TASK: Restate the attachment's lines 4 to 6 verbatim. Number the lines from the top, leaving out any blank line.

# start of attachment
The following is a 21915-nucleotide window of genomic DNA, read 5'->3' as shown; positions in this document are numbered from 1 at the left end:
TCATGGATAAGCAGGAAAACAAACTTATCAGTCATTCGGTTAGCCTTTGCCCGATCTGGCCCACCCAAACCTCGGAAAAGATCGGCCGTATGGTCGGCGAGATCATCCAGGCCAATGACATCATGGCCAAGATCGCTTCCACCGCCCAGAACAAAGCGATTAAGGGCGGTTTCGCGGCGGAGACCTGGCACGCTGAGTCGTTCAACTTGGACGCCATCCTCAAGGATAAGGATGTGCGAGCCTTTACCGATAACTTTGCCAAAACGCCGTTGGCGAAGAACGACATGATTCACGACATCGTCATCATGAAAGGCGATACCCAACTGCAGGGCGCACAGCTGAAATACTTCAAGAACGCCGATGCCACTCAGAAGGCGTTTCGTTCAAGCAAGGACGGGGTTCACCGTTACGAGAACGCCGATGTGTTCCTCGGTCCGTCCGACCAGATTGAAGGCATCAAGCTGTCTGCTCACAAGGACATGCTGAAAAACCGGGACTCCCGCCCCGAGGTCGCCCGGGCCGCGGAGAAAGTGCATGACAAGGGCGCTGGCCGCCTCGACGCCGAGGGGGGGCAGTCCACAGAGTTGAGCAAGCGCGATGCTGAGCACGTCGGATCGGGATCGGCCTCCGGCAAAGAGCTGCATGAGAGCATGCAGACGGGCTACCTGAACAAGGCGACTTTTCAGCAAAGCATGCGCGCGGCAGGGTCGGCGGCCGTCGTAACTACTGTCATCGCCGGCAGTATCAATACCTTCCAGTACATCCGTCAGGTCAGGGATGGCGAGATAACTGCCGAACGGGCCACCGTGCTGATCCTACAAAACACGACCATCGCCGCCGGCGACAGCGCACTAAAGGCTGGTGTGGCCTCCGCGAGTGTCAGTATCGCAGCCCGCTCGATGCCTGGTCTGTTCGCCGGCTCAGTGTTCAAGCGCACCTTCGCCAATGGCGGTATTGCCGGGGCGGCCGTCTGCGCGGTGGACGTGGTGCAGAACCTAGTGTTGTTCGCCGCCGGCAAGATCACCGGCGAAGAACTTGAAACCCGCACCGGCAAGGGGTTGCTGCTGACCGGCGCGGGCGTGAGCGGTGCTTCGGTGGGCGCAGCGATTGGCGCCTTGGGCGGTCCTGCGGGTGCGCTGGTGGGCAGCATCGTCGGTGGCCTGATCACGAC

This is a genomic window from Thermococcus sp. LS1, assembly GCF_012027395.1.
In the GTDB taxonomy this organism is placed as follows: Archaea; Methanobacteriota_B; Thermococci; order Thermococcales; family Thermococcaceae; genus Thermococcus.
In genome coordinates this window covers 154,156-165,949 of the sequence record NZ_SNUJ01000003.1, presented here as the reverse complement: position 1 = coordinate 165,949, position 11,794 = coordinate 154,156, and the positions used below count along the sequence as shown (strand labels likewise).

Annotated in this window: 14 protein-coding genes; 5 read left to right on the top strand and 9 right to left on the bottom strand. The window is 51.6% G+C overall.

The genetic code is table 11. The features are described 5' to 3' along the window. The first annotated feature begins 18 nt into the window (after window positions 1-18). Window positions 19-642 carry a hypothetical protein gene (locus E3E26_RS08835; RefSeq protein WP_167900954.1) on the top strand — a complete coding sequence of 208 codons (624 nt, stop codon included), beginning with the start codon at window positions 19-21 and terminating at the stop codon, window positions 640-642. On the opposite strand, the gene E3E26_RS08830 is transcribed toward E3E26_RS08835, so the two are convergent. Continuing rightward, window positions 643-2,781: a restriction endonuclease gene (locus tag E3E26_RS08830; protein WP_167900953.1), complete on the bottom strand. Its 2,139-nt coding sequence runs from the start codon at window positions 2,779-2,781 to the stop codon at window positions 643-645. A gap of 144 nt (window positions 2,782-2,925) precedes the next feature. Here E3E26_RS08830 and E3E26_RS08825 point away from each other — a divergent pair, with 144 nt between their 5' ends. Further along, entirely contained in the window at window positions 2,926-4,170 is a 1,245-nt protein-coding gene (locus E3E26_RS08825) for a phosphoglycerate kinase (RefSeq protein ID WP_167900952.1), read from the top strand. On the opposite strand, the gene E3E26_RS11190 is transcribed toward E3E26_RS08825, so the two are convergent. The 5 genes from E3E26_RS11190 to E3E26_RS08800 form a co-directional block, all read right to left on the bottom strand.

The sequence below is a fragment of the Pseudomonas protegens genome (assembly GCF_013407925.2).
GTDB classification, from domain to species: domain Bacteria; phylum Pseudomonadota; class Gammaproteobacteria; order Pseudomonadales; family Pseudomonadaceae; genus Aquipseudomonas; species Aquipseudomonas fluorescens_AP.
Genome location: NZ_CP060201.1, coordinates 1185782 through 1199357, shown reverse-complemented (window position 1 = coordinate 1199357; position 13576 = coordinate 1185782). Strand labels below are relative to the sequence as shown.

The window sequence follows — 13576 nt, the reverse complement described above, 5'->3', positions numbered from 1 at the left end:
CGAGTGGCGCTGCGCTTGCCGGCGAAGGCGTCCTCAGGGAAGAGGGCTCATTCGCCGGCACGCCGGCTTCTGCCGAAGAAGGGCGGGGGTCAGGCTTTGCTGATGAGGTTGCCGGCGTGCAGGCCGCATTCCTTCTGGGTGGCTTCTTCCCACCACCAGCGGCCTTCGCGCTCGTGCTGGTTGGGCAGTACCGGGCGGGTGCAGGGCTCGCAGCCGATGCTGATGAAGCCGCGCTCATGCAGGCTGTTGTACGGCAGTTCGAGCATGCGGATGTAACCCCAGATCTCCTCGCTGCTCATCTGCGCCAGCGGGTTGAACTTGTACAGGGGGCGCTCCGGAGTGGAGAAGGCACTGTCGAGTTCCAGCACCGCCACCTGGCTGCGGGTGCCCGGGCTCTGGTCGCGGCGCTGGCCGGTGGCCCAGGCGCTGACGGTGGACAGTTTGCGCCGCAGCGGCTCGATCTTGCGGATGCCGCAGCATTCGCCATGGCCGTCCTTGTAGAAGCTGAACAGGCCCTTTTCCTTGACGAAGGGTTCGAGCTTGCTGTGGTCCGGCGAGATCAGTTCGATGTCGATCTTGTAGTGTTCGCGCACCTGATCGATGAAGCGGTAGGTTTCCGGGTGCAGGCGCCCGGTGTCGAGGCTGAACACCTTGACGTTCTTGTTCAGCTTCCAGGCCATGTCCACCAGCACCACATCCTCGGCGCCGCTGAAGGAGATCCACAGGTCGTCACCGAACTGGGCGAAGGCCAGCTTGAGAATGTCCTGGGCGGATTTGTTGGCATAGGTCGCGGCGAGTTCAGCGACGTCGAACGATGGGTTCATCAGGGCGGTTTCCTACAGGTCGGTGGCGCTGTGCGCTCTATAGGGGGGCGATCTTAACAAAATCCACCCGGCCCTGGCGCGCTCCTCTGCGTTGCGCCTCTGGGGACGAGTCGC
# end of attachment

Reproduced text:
In the GTDB taxonomy this organism is placed as follows: Archaea; Methanobacteriota_B; Thermococci; order Thermococcales; family Thermococcaceae; genus Thermococcus.
In genome coordinates this window covers 154,156-165,949 of the sequence record NZ_SNUJ01000003.1, presented here as the reverse complement: position 1 = coordinate 165,949, position 11,794 = coordinate 154,156, and the positions used below count along the sequence as shown (strand labels likewise).

Annotated in this window: 14 protein-coding genes; 5 read left to right on the top strand and 9 right to left on the bottom strand. The window is 51.6% G+C overall.